Abraham Serfaty was born in Casablanca in 1926 in a Moroccan Jewish family. He was a member of the Communist Party and fought first against French colonialism and later against the King Hasan II. For his struggle against colonialism and for democracy in Morocco he spent seventeen years in prison and eight years in exile.
Serfaty graduated as a mining engineer in Paris in 1949, and help develop technical education in Morocco after independence. He began his political engagement in 1944, when he joined other young Moroccans in the anti-colonial Communist Party. In 1950 he left the, in his words, "sclerotic" Communist Party and participated in creating an ultra left party called “The voice of Democracy”. In 1972 he was arrested and tortured by the Moroccan security services. Two years later he was imprisoned for 17 years. In September 1991, his Moroccan citizenship was revoked because of his opposition to the annexation of Western Sahara, and he was exiled to France with his wife, where he continued to be active in the cause of Arab liberation. He was allowed back in Morocco and his citizenship was reinstated in 1999.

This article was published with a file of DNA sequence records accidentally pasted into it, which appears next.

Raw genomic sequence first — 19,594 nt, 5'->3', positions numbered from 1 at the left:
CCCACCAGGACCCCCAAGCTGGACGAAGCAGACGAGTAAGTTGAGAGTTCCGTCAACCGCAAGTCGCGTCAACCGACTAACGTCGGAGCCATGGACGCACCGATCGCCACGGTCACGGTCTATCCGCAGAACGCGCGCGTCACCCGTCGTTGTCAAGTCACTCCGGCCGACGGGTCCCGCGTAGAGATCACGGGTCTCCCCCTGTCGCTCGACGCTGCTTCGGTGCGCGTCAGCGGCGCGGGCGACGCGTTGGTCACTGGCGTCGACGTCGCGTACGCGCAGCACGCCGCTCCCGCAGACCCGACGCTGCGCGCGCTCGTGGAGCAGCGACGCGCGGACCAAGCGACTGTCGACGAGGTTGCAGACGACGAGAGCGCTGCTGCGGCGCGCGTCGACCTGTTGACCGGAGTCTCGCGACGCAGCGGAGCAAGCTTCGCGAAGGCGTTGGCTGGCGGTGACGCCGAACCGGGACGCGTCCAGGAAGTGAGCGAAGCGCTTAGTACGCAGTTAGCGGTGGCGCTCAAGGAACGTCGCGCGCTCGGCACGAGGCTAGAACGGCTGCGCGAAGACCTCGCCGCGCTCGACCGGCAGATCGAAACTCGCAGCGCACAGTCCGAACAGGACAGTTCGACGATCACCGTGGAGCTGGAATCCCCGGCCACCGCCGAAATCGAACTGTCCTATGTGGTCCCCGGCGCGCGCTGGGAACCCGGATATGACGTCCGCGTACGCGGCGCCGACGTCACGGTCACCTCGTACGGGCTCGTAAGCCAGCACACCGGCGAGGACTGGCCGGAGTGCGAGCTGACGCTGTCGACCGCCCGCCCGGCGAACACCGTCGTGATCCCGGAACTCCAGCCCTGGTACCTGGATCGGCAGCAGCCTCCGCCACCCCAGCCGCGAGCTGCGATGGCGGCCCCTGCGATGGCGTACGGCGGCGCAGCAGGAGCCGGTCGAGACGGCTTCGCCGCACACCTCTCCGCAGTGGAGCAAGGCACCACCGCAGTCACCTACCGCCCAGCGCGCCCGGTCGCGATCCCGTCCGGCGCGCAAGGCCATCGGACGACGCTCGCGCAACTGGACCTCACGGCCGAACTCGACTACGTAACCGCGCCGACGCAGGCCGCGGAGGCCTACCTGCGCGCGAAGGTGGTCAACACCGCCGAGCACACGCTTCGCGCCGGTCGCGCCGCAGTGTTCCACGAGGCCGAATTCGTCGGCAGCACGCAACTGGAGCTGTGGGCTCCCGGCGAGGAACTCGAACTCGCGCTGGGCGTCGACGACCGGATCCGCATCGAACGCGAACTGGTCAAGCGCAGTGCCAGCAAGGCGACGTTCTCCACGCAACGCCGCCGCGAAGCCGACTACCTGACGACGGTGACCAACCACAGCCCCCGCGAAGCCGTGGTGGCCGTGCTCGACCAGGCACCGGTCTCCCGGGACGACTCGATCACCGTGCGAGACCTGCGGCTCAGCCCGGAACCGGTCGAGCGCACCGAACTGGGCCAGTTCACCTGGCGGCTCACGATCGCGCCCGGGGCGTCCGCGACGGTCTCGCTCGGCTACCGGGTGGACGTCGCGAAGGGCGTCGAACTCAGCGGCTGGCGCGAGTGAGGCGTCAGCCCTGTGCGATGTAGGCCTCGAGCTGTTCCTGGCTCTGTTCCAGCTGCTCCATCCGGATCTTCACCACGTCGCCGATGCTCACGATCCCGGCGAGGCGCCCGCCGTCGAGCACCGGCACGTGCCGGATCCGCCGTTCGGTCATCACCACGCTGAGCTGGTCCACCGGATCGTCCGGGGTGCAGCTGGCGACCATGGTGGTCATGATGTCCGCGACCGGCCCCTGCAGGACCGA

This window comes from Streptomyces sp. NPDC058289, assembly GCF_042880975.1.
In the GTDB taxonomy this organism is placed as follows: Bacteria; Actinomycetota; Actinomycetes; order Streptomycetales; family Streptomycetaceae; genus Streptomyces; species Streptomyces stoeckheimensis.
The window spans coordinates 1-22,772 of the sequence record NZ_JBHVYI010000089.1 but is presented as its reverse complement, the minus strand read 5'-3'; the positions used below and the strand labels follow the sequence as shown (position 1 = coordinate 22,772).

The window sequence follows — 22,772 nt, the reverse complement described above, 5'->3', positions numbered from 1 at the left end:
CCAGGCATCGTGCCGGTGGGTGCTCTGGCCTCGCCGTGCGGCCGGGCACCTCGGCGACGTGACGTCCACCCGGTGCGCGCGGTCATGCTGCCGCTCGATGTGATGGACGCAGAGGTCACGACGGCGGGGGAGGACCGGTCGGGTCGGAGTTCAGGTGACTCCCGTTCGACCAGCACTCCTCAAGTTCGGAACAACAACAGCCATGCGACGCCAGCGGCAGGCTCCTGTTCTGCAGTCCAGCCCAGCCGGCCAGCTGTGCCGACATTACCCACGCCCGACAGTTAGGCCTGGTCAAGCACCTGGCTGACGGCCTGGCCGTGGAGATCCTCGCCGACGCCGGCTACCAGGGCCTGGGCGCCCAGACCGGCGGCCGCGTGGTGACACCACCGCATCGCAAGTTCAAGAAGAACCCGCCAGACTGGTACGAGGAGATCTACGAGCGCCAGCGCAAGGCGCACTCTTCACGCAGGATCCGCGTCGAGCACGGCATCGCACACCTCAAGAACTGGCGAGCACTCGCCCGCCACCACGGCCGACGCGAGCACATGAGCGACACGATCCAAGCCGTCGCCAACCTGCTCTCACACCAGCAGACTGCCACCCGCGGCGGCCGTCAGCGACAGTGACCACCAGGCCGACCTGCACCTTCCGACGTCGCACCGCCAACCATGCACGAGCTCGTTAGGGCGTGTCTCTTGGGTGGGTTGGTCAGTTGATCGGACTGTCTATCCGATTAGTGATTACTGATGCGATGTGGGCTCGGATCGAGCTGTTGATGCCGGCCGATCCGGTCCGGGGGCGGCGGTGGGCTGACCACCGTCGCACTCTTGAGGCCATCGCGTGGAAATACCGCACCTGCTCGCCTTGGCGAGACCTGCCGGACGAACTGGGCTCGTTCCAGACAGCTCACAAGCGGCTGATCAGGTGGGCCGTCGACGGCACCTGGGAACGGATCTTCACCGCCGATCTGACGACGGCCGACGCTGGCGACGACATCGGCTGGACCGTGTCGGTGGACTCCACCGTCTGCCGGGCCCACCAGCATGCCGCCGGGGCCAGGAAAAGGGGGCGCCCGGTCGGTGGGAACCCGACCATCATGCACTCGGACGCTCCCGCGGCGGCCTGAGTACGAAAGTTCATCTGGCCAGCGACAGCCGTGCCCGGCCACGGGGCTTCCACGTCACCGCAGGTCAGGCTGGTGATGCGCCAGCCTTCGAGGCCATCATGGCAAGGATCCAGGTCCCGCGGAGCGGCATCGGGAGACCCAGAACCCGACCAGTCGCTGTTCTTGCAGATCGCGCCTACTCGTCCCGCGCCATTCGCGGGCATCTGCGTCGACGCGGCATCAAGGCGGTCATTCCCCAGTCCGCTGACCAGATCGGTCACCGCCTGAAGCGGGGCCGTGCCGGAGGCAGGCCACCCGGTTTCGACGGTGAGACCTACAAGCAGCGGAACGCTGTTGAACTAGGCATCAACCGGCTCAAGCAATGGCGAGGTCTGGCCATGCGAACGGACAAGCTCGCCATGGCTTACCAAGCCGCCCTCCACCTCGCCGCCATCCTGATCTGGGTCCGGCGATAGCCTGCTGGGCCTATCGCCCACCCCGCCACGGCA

Serfaty was a Moroccan Jew who rejected Zionism and declared his opposition to Israel’s “Law of Return.” He supported the Palestinian struggle and wrote in in his Prison notes "Zionism is above all a racist ideology. It is the Jewish reversal of Hitlerism....It proclaims the state of Israel "Jewish above everything" just as Hitler proclaimed an Aryan Germany".
Reuven Aberjel, Moroccan co-founder of the Black Panthers in Israel, wrote in an obituary: "[Serfaty] was the Nelson Mandela of the Moroccan Jews; he detested the Zionist activity in Morocco and the huge damage it caused the Jewish community there."
Serfaty authored six books: Anti-Zionist struggle and Arab revolution (1977); Prison Writings on Palestine (1992); In the royal prison (1992); The memory of the other (1993); Morocco in black and gray (1998); The insubordinate: Jew, Moroccan and rebel (2001).